Birding Online: January 2024

Associate Editor, Birding magazine

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The January 2024 cover of the Birding Magazine, featuring artwork by Natasza Fontaine. The cover shows a male Golden-winged Warbler perched in a tree, singing, and a female Golden-winged Warbler in flight below.

Cover: “The Journey,” by © Natasza Fontaine.

Happy new year!

We are thrilled to reveal the 2024 Bird of the Year: the Golden-winged Warbler, with a beautiful cover by Natasza Fontaine! We’ll be talking about this fascinating warbler all year. Let’s start by hearing from the Bird of the Year Artist, who you can actually enjoy listening to in two different formats: here, in an interview with Birding, and here, in the American Birding Podcast with Nate Swick.

For more Bird of the Year content, check out the the hybrid photo salon, written (and photographed almost entirely) by Gene Koziara, tips and tricks from Guillermo Saborio on how to find Golden-winged Warblers in Latin America, and Editor Frank Izaguirre’s Spectacles.

As a final Golden-winged Warbler note, please join me in celebrating the Bird of the Year by submitting your Golden-winged Warbler memories to Celebrations! You can share any story that makes your heart sing. All you need to do is email me at with your name, hometown, the date and location of your memory, and any details that make it special. I can’t wait to hear from you.

In other (amazing) news, can you believe that Peter Kaestner is on track to see 10,000 bird species? At the time of writing, he had 133 species remaining to that illustrious goal, and a detailed plan for how to close in with both international & domestic birding, as laid out in “The Final Stretch.”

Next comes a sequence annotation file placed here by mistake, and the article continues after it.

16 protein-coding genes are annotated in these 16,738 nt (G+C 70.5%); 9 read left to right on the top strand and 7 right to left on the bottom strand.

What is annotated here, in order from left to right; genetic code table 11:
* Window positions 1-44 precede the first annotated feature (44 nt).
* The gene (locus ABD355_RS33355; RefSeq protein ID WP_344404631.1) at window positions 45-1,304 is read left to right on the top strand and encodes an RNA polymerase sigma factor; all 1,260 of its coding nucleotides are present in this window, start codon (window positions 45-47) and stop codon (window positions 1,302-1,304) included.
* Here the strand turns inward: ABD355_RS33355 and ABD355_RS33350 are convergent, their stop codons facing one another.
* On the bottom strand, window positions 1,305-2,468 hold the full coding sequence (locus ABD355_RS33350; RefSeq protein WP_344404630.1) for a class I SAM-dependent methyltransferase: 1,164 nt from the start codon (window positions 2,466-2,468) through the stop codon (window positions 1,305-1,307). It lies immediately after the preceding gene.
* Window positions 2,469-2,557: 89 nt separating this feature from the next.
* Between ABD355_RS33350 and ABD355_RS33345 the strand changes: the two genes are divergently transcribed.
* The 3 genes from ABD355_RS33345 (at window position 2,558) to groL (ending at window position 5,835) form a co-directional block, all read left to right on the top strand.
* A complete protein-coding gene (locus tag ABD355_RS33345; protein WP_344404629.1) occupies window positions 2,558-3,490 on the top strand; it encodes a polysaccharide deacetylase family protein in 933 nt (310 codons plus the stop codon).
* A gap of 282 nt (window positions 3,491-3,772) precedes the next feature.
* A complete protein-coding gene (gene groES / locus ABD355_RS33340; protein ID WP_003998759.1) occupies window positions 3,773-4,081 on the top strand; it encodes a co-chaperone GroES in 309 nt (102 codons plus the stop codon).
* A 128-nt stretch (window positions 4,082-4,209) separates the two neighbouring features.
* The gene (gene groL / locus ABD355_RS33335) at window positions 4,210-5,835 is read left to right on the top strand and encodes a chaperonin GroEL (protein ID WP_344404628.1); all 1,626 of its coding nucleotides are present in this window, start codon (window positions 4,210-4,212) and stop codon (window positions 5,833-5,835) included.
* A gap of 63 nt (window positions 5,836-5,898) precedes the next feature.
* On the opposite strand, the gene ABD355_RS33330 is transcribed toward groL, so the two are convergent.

If you’ve been reading Birding for a few years, you have seen a number of articles about Latin American birding & conservation by Jesús Antonio “Chucho” Moo Yam. He has been an incredible contributor to the magazine, and has now been named the official Latin America Correspondent. His first piece as the official correspondent is a gorgeous overview of birding in Belize.

Further north, in northern Ontario, Robert (Bob) Bell spotted something truly surprising: a red-tinged Eastern Phoebe, which turned out to be the first documented example of erythrism (abnormal presence of red coloration in a bird’s plumage) in this species!

Some other great features in the January issue include Rick Wright breaking down vagrancy in Dark-eyed Junco subspecies, the Birding Interview with Canadian ornithologist, writer, and international tour guide Jean Iron, and ABA Executive Director Wayne Klockner’s Primary Thoughts.

As always, the Book & Media Reviews blossom into their extended forms online. Click here to open up to the first review. In the January issue:

  • Julia Zarankin reviews Noah Strycker’s “National Geographic Birding Basics: Tips, Tools, & Techniques for Great Bird-Watching”
  • Mercedes Alpízar reviews Dale Dyer & Steve N. G. Howell’s “Birds of Costa Rica”
  • Rebecca Heisman reviews Jennifer Ackerman’s “What an Owl Knows: The New Science of the World’s Most Enigmatic Birds”

We hope you enjoy the January issue, and we look forward to a year of Golden-winged Warblers with you! Until we meet again, happy birding.